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Can someone tell me how to evaluate this integral please?

$$\int_{-1}^1 (1-x^2)^k, k \in \mathbb{N}$$

I tried using the substitution x = sin(t), which would allow me to express this as:

$$\int_{-1}^1 cos^{2k+1}(t) dt$$

but this doesn't really help. Any other tricks?

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    $\begingroup$ Use Newton's Binomial Theorem to expand $(1-x^2)^{k}$ into a polynomial, and then integrate each summand, which is of the form $x^{n}$. $\endgroup$ – avs May 31 '17 at 21:48
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    $\begingroup$ Note: the integral would actually become $$\int_{-\pi}^\pi\cos^{2k+1}(t)\,dt$$ under that substitution. $\endgroup$ – John Doe May 31 '17 at 21:50
  • $\begingroup$ $\int_{-1}^{1} (1-x^2)^n dx = \frac{2^{2n+1}(n!)^2}{(2n+1)!}$ ... This is a duplicate from several weeks ago ... still delightful result ?! $\endgroup$ – Donald Splutterwit May 31 '17 at 21:53
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Here is a standard route using integration by parts, $$\begin{align} I_k&=\int_{-1}^{1}(1-x^2)^kdx \\\\&=\left[x(1-x^2)^k\right]_{-1}^{1}+2k\int_{-1}^{1}x^2(1-x^2)^{k-1}dx \\\\&=0+2k\int_{-1}^{1}\left[(1-(1-x^2))(1-x^2)^{k-1}\right]dx \\\\&=2kI_{k-1}-2kI_{k} \end{align} $$ then, with $I_0=2,\,I_1=\frac43,$ one gets $$ I_{k}=\frac{2k}{2k+1}\cdot I_{k-1}, \quad k\ge1, $$ finally

$$ I_k=\int_{-1}^{1} (1-x^2)^k dx = \frac{2^{2k+1}(k!)^2}{(2k+1)!}, \quad k\ge1. $$

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Enforcing the substitution $x\to x^{1/2}$ reveals

$$\begin{align} \int_0^1 (1-x^2)^k\,dx&=2\int_0^1(1-x^2)^k\,dx\\\\ &=\int_0^1 x^{-1/2}(1-x)^k\,dx\\\\ &=B(1/2,k+1)\\\\ &=\frac{\Gamma(1/2)\Gamma(k+1)}{\Gamma(k+3/2)}\\\\ &=\frac{\sqrt{\pi}\,k!}{(k+1/2)\Gamma(k+1/2)}\\\\ &=\frac{\sqrt{\pi}\,k!\Gamma(k)}{(k+1/2)2^{1-2k}\sqrt{\pi}\Gamma(2k)}\\\\ &=2\frac{4^k(k!)^2}{(2k+1)!} \end{align}$$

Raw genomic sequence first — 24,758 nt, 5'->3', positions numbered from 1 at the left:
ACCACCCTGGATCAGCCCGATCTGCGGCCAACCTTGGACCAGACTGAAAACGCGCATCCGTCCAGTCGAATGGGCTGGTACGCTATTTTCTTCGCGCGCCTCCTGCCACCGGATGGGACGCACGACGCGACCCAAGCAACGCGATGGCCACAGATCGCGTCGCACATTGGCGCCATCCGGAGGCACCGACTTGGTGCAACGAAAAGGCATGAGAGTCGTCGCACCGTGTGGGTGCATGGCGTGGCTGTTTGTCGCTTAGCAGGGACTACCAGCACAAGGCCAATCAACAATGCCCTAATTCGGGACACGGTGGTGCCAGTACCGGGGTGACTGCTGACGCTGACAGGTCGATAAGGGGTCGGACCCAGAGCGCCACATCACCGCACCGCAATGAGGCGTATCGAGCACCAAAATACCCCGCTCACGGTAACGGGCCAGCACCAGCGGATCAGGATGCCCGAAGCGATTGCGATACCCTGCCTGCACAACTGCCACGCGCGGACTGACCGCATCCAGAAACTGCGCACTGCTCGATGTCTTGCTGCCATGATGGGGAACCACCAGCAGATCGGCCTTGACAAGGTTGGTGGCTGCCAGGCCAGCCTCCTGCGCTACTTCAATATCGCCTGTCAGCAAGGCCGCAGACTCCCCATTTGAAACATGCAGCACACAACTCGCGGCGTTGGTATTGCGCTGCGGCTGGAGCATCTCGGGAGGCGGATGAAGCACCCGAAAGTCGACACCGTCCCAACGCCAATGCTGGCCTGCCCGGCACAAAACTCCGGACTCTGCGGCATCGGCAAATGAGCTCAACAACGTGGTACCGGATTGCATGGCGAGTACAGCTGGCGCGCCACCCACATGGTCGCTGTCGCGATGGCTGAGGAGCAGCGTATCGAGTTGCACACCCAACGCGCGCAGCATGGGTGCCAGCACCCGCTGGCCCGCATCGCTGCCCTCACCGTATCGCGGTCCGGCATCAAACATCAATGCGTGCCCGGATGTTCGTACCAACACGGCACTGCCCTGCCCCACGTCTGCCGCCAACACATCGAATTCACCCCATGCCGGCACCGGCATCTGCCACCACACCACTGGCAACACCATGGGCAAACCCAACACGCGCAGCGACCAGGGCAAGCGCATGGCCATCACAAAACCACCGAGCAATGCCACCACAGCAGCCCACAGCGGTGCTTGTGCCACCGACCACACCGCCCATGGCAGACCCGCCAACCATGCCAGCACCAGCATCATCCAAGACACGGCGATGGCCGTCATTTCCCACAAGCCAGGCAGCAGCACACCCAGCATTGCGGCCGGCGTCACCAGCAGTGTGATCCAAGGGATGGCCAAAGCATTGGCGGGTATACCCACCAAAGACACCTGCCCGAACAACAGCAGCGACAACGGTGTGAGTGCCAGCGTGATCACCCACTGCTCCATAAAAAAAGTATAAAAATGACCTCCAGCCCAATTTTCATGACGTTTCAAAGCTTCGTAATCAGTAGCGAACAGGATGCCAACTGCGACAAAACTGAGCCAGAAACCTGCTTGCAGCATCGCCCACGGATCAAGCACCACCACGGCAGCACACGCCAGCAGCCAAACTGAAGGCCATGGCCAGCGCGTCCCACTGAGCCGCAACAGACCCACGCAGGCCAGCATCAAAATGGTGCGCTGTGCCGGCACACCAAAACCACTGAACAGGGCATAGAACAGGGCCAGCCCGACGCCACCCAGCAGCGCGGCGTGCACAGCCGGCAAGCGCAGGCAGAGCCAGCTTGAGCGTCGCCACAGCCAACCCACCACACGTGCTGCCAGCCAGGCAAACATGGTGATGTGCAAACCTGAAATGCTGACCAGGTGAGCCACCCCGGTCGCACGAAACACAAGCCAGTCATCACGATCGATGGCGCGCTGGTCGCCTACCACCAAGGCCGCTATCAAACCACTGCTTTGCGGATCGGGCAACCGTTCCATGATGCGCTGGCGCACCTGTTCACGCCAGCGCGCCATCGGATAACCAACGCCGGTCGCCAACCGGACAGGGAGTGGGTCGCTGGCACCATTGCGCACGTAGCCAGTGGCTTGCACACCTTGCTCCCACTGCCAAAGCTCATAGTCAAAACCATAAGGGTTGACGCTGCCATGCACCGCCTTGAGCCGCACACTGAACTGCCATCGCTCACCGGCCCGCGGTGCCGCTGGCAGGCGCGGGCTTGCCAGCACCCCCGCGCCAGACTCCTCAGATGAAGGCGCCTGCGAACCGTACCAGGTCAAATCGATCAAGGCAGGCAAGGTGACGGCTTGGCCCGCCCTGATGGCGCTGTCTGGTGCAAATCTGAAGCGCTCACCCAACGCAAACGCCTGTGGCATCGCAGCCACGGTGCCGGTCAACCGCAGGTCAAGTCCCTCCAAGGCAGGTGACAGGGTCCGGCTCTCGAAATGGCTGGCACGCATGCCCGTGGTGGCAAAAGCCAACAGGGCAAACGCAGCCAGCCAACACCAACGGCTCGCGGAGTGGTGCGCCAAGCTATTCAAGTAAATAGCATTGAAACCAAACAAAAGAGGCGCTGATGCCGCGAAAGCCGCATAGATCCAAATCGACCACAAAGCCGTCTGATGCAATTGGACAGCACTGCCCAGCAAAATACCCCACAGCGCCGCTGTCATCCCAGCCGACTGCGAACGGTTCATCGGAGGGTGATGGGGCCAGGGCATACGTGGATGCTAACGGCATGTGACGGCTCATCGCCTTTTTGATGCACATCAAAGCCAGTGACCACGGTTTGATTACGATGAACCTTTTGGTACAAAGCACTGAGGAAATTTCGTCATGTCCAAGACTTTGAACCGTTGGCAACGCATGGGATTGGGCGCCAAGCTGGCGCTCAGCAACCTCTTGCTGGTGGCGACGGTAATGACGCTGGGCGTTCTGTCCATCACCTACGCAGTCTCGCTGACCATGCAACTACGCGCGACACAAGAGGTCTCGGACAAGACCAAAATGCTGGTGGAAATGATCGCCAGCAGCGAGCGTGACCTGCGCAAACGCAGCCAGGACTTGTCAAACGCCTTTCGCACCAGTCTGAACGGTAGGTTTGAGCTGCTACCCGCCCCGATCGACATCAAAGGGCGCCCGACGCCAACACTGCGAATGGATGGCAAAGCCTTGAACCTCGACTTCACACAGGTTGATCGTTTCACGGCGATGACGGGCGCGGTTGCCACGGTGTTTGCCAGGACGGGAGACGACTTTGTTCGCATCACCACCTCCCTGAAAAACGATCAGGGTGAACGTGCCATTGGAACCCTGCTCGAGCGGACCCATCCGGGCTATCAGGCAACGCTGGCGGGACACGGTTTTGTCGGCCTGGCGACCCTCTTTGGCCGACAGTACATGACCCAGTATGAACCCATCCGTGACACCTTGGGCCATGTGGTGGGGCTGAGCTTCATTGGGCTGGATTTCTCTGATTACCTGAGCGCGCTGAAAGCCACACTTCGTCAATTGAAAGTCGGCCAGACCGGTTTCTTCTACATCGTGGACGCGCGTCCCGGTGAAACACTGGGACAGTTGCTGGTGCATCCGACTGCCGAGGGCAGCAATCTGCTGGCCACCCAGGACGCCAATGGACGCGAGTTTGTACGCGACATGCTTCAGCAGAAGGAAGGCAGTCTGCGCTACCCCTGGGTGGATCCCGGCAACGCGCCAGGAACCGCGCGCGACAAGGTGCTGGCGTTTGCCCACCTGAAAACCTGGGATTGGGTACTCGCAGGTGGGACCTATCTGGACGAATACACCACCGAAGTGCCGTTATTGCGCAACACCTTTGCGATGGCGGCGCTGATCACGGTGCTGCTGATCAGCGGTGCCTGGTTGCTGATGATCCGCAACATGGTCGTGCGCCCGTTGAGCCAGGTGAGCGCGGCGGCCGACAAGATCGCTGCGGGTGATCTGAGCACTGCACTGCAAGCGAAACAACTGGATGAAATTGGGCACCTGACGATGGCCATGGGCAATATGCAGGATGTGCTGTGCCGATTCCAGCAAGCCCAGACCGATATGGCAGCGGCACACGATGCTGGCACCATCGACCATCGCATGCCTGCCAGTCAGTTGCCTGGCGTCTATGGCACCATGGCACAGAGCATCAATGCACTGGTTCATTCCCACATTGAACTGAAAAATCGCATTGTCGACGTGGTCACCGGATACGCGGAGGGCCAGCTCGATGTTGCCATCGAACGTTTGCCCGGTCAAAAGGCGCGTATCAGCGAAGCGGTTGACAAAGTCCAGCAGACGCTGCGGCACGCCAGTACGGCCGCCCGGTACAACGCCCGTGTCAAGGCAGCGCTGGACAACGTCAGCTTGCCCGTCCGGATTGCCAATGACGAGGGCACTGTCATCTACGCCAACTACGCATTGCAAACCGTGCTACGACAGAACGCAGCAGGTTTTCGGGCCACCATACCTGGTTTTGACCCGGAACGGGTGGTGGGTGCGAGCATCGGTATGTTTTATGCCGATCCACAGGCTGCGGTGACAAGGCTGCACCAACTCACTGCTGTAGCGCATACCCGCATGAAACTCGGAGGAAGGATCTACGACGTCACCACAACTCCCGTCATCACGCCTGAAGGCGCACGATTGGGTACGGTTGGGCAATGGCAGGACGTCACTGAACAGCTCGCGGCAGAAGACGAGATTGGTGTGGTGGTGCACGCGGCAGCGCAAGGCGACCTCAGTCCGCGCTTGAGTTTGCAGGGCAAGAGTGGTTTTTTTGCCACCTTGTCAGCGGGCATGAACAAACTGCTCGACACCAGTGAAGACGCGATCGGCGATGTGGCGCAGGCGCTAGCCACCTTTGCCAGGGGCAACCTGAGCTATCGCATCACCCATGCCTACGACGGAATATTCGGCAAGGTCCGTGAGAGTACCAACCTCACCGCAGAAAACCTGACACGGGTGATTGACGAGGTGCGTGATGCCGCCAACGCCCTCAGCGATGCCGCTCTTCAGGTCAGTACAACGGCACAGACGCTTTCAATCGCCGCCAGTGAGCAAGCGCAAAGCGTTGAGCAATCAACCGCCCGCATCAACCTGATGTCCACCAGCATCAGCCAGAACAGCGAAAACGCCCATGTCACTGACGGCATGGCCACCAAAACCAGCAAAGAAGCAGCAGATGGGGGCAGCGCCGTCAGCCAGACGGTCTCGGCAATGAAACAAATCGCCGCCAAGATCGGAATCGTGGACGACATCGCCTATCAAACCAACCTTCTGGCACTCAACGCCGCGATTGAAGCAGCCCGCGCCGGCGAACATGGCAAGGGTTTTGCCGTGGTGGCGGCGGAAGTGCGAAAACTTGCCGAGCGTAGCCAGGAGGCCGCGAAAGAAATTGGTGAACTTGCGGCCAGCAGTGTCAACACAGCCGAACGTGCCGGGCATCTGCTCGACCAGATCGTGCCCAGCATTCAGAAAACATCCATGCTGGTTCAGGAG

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When we expand $$(1-x^2)^k$$ into a binomial, we get $$_kC_0-_kC_1x^2+_kC_2x^4-...+_kC_kx^{2k}(-1)^k$$ and when we integrate termwise, we get $$_kC_0x-\frac{1}{3}{_k}C_1x^3+\frac{1}{5}{_k}C_2x^5-...+\frac{1}{2k}{_k}C_kx^{2k}(-1)^k$$ Now, since we are integrating from $-1$ to $1$, and since the function is symmetric about the $y$-axis, it is the same as twice the integral from $0$ to $1$, which is easily evaluated: $$2\bigg({_k}C_0-\frac{1}{3}{_k}C_1+\frac{1}{5}{_k}C_2-...+\frac{1}{2k+1}{_k}C_k(-1)^{k}\bigg)$$ And with the help of Wolfram Alpha (thanks, Wolfram!) we find this to be $$\frac{2(2k)!!}{(2k+1)!!}$$

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  • $\begingroup$ Did you mean to write $!!$? This doesn't agree with other answers $\endgroup$ – John Doe May 31 '17 at 22:03
  • $\begingroup$ @JohnDoe .... double factorial notation ... mathworld.wolfram.com/DoubleFactorial.html $\endgroup$ – Donald Splutterwit May 31 '17 at 22:21
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    $\begingroup$ @DonaldSplutterwit Ohh, I see - I have never seen this before, thanks $\endgroup$ – John Doe May 31 '17 at 22:36
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This is simply a Beta function. Using the substitution $t=x^2$, this reduces to

$$2\int_0^1 \frac{1}{2\sqrt{t}} (1-t)^k\ dt$$

$$\int_0^1 t^{-\frac{1}{2}} (1-t)^k$$

$$B\left(\frac{1}{2},k+1\right)$$

which can be expressed in a lot of different ways (see the linked Wikipedia page).

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